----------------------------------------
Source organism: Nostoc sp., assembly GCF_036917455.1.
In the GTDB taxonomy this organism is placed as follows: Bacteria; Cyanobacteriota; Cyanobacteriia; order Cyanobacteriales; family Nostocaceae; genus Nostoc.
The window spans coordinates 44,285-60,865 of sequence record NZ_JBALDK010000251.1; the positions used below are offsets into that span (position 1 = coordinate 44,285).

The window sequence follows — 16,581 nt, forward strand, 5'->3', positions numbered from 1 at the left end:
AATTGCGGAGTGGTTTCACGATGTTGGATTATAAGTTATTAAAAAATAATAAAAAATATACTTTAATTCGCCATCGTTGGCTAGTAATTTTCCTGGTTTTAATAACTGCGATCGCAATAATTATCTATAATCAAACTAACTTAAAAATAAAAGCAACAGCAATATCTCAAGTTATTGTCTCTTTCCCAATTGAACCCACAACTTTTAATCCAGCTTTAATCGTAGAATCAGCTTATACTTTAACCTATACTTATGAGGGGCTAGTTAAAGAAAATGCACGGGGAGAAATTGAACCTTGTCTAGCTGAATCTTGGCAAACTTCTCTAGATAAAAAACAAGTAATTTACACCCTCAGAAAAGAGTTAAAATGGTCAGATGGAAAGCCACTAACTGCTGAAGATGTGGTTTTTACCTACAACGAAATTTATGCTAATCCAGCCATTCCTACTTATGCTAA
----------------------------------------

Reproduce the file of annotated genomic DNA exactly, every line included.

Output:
Source organism: Nostoc sp., assembly GCF_036917455.1.
In the GTDB taxonomy this organism is placed as follows: Bacteria; Cyanobacteriota; Cyanobacteriia; order Cyanobacteriales; family Nostocaceae; genus Nostoc.
The window spans coordinates 44,285-60,865 of sequence record NZ_JBALDK010000251.1; the positions used below are offsets into that span (position 1 = coordinate 44,285).

The window sequence follows — 16,581 nt, forward strand, 5'->3', positions numbered from 1 at the left end:
AATTGCGGAGTGGTTTCACGATGTTGGATTATAAGTTATTAAAAAATAATAAAAAATATACTTTAATTCGCCATCGTTGGCTAGTAATTTTCCTGGTTTTAATAACTGCGATCGCAATAATTATCTATAATCAAACTAACTTAAAAATAAAAGCAACAGCAATATCTCAAGTTATTGTCTCTTTCCCAATTGAACCCACAACTTTTAATCCAGCTTTAATCGTAGAATCAGCTTATACTTTAACCTATACTTATGAGGGGCTAGTTAAAGAAAATGCACGGGGAGAAATTGAACCTTGTCTAGCTGAATCTTGGCAAACTTCTCTAGATAAAAAACAAGTAATTTACACCCTCAGAAAAGAGTTAAAATGGTCAGATGGAAAGCCACTAACTGCTGAAGATGTGGTTTTTACCTACAACGAAATTTATGCTAATCCAGCCATTCCTACTTATGCTAA